Here is a special endorsement; a two-for-one deal involving both Amendments 107 AND 108.
Both amendments deal with how the political parties deal with choosing their nominees for offices; 107 deals with the presidential primary while 108 would open the primaries for all non-presidential elections.
The impetus for this ballot measure stems from Colorado’s presidential nominating contest that was held in March. The political parties have control over how they choose to allocate delegates to the county, state, and eventually national conventions.
The Democrats had a caucus (which I participated in) and at caucus we chose who we supported for president. I supported Clinton, but Sanders won the caucus. There were some reports of locations being unable to hold the number of people attending as well as long lines. I can testify to that going into my caucus location at a nearby high school there was a long line, but we were done as quick as possible given the number of people that attended.
Meanwhile, the Republicans did not hold a presidential preference poll thus did not allocate their delegates at caucus. They chose to allocate their delegates at their congressional district conventions and eventually at the state convention which were held much later in the nominating process as it was looking more likely that Donald Trump was going to be their nominee. Colorado Republicans through their process chose delegates aligned with Texas Senator Ted Cruz, and it was part of the Never Trump movement; an effort that was a Hail Mary to either block Trump from receiving a majority of the delegates or triggering certain provisions in the Republican Party’s rules to force a contested convention.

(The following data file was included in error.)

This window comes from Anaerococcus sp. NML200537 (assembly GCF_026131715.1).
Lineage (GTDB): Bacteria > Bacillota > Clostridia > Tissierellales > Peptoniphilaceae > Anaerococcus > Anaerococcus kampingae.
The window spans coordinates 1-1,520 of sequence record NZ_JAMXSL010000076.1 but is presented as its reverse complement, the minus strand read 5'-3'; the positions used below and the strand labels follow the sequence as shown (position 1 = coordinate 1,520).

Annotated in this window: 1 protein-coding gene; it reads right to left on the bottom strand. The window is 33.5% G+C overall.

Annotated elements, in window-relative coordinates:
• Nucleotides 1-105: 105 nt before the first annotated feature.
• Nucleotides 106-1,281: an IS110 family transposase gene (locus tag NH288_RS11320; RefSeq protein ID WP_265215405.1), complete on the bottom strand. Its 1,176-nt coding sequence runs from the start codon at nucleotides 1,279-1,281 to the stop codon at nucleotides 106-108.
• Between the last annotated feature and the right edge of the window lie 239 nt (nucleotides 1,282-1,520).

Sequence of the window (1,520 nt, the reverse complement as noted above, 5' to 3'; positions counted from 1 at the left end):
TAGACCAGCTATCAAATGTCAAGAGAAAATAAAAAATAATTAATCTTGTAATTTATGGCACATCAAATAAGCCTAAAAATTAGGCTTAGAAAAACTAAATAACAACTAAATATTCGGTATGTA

The presidential nominating contests this election cycle certainly exposed several flaws in how the major parties choose their nominee through the allocation of delegates. For the Democrats it was the use of delegates – allocated proportionally by voters in either a primary election or caucus – and superdelegates who were free to support a candidate at any time prior to the national convention. This caused a bit of consternation among Sanders supporters due to that before the start of the Iowa Caucus, Clinton had as much as 360 superdelegates in her pocket.
Some Republicans wished they had the Democrats’ system of delegate allocation because it likely would have blocked Trump from being their nominee. Besides having superdelegates that might have seen the potential danger of Trump as their nominee and provide a gatekeeper of sorts from that happening, Republicans also had a system of where some states awarded on proportional, some had certain thresholds candidates had to meet to claim certain percentages of delegates, and like the instance of Florida, Ohio, Arizona, and others were winner-take-all regardless of the winning candidate’s margin of victory or whether the winner received a majority of votes.
And with both major parties it was HOW the election was conducted. Some states such as Iowa, Colorado, Washington, Minnesota, and Hawaii conducted their process by caucus while others such as Texas, New York, California, Florida, and Virginia used a primary. Kentucky Democrats held a primary while Kentucky Republicans went with a caucus in order to accommodate Senator Rand Paul’s
pursuit for the nomination.
Then there are the issues concerning voter registration and who can participate. In Colorado, you had to have been registered with the party for 60 days prior to participating in caucus as well as be a resident and registered to vote for 30 days propr. Meanwhile in Texas, you have to register to vote 30 days prior to an election and to participate in a primary election you ask for the ballot at the poling location.
They also stamp your voter registration card too. I kinda missed that. I liked being a technically card carrying Texas Democrat.
Most of these are due to state laws that are in place and this became a subject of controversy when New York unaffiliated voters who wanted to vote for Sanders suddenly could not because the deadline to declare a party affiliation had passed long before the Sanders campaign gained any serious momentum.
According to the most recent voter registration statistics provided by the Colorado Secretary of State, a little more than 1 million Colorado voters are unaffiliated with any political party; the largest pool in the state. The next two largest pools are Democrats at 998 thousand and Republicans short of 993 thousand.